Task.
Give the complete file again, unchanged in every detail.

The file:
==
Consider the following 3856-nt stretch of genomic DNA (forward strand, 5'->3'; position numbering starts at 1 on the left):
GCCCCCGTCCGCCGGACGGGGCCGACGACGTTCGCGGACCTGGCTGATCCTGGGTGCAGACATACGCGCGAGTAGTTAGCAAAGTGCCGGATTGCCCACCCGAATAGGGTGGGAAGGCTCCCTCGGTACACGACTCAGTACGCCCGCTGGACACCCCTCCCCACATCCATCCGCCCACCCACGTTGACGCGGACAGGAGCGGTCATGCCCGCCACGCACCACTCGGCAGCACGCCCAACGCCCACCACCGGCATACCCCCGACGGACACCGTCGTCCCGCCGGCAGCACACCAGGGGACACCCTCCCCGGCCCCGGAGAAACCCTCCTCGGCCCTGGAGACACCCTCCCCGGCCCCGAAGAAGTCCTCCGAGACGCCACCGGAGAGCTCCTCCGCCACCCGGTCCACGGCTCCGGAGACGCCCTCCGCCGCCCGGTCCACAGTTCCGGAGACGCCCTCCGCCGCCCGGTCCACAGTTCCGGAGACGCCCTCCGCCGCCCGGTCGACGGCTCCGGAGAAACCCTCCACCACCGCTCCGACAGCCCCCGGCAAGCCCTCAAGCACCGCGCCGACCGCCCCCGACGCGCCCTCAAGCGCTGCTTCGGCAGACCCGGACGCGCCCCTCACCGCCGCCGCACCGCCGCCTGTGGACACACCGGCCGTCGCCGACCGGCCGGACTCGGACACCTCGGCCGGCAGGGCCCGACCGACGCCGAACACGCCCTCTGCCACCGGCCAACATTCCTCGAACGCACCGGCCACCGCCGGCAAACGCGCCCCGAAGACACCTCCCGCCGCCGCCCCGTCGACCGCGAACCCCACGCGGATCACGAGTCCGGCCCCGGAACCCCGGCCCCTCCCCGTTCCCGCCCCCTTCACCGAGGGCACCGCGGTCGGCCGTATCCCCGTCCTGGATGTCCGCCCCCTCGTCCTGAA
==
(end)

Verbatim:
Consider the following 3856-nt stretch of genomic DNA (forward strand, 5'->3'; position numbering starts at 1 on the left):
GCCCCCGTCCGCCGGACGGGGCCGACGACGTTCGCGGACCTGGCTGATCCTGGGTGCAGACATACGCGCGAGTAGTTAGCAAAGTGCCGGATTGCCCACCCGAATAGGGTGGGAAGGCTCCCTCGGTACACGACTCAGTACGCCCGCTGGACACCCCTCCCCACATCCATCCGCCCACCCACGTTGACGCGGACAGGAGCGGTCATGCCCGCCACGCACCACTCGGCAGCACGCCCAACGCCCACCACCGGCATACCCCCGACGGACACCGTCGTCCCGCCGGCAGCACACCAGGGGACACCCTCCCCGGCCCCGGAGAAACCCTCCTCGGCCCTGGAGACACCCTCCCCGGCCCCGAAGAAGTCCTCCGAGACGCCACCGGAGAGCTCCTCCGCCACCCGGTCCACGGCTCCGGAGACGCCCTCCGCCGCCCGGTCCACAGTTCCGGAGACGCCCTCCGCCGCCCGGTCCACAGTTCCGGAGACGCCCTCCGCCGCCCGGTCGACGGCTCCGGAGAAACCCTCCACCACCGCTCCGACAGCCCCCGGCAAGCCCTCAAGCACCGCGCCGACCGCCCCCGACGCGCCCTCAAGCGCTGCTTCGGCAGACCCGGACGCGCCCCTCACCGCCGCCGCACCGCCGCCTGTGGACACACCGGCCGTCGCCGACCGGCCGGACTCGGACACCTCGGCCGGCAGGGCCCGACCGACGCCGAACACGCCCTCTGCCACCGGCCAACATTCCTCGAACGCACCGGCCACCGCCGGCAAACGCGCCCCGAAGACACCTCCCGCCGCCGCCCCGTCGACCGCGAACCCCACGCGGATCACGAGTCCGGCCCCGGAACCCCGGCCCCTCCCCGTTCCCGCCCCCTTCACCGAGGGCACCGCGGTCGGCCGTATCCCCGTCCTGGATGTCCGCCCCCTCGTCCTGAA